This would be great, and if we reach this point (which includes changing a lot more than how police tend to respond to incidents involving black males), there would be no need for groups like BLM.


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These paid actors need to be run out of town,  the true voices of our own community need to be heard, and people need to listen to each other.  I'll stop right here.

Definitely agree that there are groups, both conservative and liberal, doing things to cause chaos and take focus away from the core issue. There are also opportunist out there for themsevles to take advantage of the current environment (ex. looters). We aren't robots, so it's irrational to put everyone out in the street in the same boat. However, I do think a large part of the community (as fractured as it is) is being heard. The real question will be if we as a whole, are listening or really care about ending systemic racism. If so, November could be transformational. If not, things will get visibly worse before they get better.
« Last Edit: June 03, 2020, 12:14:01 PM by thelakelander »
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sandyshoes

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Re: 4 racial protests and riots from Jacksonville's past
« Reply #11 on: June 03, 2020, 06:14:38 PM »
Field #9:  The quote in the middle is not my post.  I am not a college educated white male.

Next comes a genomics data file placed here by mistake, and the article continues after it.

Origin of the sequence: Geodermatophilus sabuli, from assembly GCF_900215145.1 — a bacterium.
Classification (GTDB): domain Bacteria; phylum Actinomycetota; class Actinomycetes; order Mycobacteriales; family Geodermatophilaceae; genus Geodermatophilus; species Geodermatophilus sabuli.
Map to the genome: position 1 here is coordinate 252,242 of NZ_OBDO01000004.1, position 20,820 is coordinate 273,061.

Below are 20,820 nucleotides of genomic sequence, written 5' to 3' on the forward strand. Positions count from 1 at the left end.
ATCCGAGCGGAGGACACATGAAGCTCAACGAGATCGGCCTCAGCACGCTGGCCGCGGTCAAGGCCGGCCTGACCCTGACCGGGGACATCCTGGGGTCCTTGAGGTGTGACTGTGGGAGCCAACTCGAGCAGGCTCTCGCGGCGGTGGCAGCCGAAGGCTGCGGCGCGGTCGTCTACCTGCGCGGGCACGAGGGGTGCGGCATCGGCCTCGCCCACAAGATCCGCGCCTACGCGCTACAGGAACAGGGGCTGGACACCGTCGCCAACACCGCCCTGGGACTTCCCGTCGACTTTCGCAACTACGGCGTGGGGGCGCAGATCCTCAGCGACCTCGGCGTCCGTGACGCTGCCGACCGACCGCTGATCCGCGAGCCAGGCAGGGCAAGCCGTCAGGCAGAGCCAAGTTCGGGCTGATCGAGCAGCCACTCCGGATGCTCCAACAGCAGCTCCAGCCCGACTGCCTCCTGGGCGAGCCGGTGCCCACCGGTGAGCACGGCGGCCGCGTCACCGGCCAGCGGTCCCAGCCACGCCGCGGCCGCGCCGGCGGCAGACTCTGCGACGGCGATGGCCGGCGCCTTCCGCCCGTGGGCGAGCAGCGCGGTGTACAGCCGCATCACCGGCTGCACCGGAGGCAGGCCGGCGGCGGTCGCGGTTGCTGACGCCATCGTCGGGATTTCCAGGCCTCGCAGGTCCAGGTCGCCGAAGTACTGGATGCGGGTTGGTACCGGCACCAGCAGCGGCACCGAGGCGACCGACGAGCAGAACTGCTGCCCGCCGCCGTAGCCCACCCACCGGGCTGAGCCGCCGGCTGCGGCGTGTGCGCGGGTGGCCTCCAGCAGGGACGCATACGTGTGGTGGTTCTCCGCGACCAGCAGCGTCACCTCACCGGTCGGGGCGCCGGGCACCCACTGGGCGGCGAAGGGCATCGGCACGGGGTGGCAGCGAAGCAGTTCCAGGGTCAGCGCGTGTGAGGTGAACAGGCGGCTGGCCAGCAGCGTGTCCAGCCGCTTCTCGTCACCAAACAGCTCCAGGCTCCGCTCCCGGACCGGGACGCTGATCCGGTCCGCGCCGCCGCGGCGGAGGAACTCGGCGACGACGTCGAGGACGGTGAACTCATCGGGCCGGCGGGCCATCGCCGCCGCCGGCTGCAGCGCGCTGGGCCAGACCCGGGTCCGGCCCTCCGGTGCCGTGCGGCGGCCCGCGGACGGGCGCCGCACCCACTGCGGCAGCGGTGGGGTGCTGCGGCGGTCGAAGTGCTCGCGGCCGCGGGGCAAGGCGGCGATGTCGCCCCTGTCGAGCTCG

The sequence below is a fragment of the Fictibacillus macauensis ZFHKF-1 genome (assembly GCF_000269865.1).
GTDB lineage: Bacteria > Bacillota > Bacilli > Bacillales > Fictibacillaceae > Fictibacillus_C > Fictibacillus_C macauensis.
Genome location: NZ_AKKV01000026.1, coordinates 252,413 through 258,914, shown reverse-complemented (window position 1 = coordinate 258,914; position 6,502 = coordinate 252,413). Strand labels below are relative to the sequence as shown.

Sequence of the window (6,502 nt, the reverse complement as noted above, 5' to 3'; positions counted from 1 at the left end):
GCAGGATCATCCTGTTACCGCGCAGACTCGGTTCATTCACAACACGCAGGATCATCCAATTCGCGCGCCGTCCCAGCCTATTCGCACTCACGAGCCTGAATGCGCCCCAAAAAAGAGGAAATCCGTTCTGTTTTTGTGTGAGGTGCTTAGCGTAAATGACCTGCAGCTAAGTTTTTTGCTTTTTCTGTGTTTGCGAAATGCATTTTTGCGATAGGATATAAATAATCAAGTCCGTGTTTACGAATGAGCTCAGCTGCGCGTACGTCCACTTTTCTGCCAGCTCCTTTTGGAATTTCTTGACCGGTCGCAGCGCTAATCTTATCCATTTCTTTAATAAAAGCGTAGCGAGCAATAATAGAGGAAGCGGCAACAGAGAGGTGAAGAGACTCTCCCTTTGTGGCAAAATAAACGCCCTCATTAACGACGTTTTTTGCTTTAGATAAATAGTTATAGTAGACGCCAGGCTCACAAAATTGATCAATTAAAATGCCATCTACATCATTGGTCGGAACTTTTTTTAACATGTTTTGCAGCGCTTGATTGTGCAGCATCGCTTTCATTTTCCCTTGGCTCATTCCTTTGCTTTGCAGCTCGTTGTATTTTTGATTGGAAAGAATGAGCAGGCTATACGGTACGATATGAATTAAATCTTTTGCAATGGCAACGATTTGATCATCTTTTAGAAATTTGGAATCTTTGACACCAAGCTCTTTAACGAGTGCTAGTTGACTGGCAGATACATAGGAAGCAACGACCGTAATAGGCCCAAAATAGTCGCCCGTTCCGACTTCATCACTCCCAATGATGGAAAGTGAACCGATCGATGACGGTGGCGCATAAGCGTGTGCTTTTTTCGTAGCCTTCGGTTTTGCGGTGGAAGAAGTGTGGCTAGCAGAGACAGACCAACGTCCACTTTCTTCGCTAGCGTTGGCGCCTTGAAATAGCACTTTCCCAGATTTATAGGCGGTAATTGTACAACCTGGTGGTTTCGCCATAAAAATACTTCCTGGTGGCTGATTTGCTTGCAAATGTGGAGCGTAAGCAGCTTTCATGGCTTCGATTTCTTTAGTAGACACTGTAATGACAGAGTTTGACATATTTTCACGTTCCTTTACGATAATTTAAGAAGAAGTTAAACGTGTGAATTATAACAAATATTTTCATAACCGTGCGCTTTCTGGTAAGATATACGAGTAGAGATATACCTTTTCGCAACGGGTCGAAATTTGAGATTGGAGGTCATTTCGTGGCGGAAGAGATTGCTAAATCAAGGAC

Lake:  I have not seen local footage of "our" peaceful protestors in Jax shutting down the actors.  Can you share it please?
Everyone on this forum is expressing their frustration with the events of the day.  I am no different.  I'm just not going out to loot a store or march around town looking to start violence.  I can use words, just as all of you, on this forum.  Mine just seem to inflame some sensitive types. 

BridgeTroll

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Re: 4 racial protests and riots from Jacksonville's past
« Reply #12 on: June 03, 2020, 06:23:13 PM »
Expecting issues in San Marco tonight?
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thelakelander

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Re: 4 racial protests and riots from Jacksonville's past
« Reply #13 on: June 03, 2020, 06:45:27 PM »
Lake:  I have not seen local footage of "our" peaceful protestors in Jax shutting down the actors.  Can you share it please?

Here's a story mentioning peaceful protestors denouncing others.